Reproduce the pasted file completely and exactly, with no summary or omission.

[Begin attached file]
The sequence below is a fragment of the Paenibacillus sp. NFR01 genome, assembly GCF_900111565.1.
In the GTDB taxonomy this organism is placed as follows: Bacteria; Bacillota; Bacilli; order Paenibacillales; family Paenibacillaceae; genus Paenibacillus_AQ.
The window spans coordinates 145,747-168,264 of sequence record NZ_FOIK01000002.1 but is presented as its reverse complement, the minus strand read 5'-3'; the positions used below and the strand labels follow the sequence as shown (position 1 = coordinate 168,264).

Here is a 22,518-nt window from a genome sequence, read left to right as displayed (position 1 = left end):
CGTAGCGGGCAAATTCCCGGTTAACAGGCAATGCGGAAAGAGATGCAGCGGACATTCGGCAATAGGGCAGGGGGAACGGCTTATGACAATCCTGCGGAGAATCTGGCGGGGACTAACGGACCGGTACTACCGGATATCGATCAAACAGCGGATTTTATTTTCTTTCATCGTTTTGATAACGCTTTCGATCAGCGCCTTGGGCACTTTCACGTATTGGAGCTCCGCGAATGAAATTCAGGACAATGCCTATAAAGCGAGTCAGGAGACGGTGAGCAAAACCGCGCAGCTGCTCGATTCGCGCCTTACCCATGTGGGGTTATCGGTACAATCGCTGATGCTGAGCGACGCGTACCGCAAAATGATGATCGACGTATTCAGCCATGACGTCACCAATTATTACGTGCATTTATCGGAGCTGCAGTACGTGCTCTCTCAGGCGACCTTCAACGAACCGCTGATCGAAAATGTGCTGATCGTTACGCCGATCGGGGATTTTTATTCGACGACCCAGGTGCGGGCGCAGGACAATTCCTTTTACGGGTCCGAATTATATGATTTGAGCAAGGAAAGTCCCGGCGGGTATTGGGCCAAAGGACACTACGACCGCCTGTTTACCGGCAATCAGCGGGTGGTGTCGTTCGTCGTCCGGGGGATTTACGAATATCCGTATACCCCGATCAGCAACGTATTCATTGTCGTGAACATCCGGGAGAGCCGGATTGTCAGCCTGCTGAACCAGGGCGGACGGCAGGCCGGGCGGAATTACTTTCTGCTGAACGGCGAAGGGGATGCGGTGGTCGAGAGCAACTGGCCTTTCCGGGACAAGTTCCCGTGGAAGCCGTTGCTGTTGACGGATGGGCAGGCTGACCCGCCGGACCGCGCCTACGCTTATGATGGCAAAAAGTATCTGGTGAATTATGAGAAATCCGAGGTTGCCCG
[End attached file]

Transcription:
The sequence below is a fragment of the Paenibacillus sp. NFR01 genome, assembly GCF_900111565.1.
In the GTDB taxonomy this organism is placed as follows: Bacteria; Bacillota; Bacilli; order Paenibacillales; family Paenibacillaceae; genus Paenibacillus_AQ.
The window spans coordinates 145,747-168,264 of sequence record NZ_FOIK01000002.1 but is presented as its reverse complement, the minus strand read 5'-3'; the positions used below and the strand labels follow the sequence as shown (position 1 = coordinate 168,264).

Here is a 22,518-nt window from a genome sequence, read left to right as displayed (position 1 = left end):
CGTAGCGGGCAAATTCCCGGTTAACAGGCAATGCGGAAAGAGATGCAGCGGACATTCGGCAATAGGGCAGGGGGAACGGCTTATGACAATCCTGCGGAGAATCTGGCGGGGACTAACGGACCGGTACTACCGGATATCGATCAAACAGCGGATTTTATTTTCTTTCATCGTTTTGATAACGCTTTCGATCAGCGCCTTGGGCACTTTCACGTATTGGAGCTCCGCGAATGAAATTCAGGACAATGCCTATAAAGCGAGTCAGGAGACGGTGAGCAAAACCGCGCAGCTGCTCGATTCGCGCCTTACCCATGTGGGGTTATCGGTACAATCGCTGATGCTGAGCGACGCGTACCGCAAAATGATGATCGACGTATTCAGCCATGACGTCACCAATTATTACGTGCATTTATCGGAGCTGCAGTACGTGCTCTCTCAGGCGACCTTCAACGAACCGCTGATCGAAAATGTGCTGATCGTTACGCCGATCGGGGATTTTTATTCGACGACCCAGGTGCGGGCGCAGGACAATTCCTTTTACGGGTCCGAATTATATGATTTGAGCAAGGAAAGTCCCGGCGGGTATTGGGCCAAAGGACACTACGACCGCCTGTTTACCGGCAATCAGCGGGTGGTGTCGTTCGTCGTCCGGGGGATTTACGAATATCCGTATACCCCGATCAGCAACGTATTCATTGTCGTGAACATCCGGGAGAGCCGGATTGTCAGCCTGCTGAACCAGGGCGGACGGCAGGCCGGGCGGAATTACTTTCTGCTGAACGGCGAAGGGGATGCGGTGGTCGAGAGCAACTGGCCTTTCCGGGACAAGTTCCCGTGGAAGCCGTTGCTGTTGACGGATGGGCAGGCTGACCCGCCGGACCGCGCCTACGCTTATGATGGCAAAAAGTATCTGGTGAATTATGAGAAATCCGAGGTTGCCCG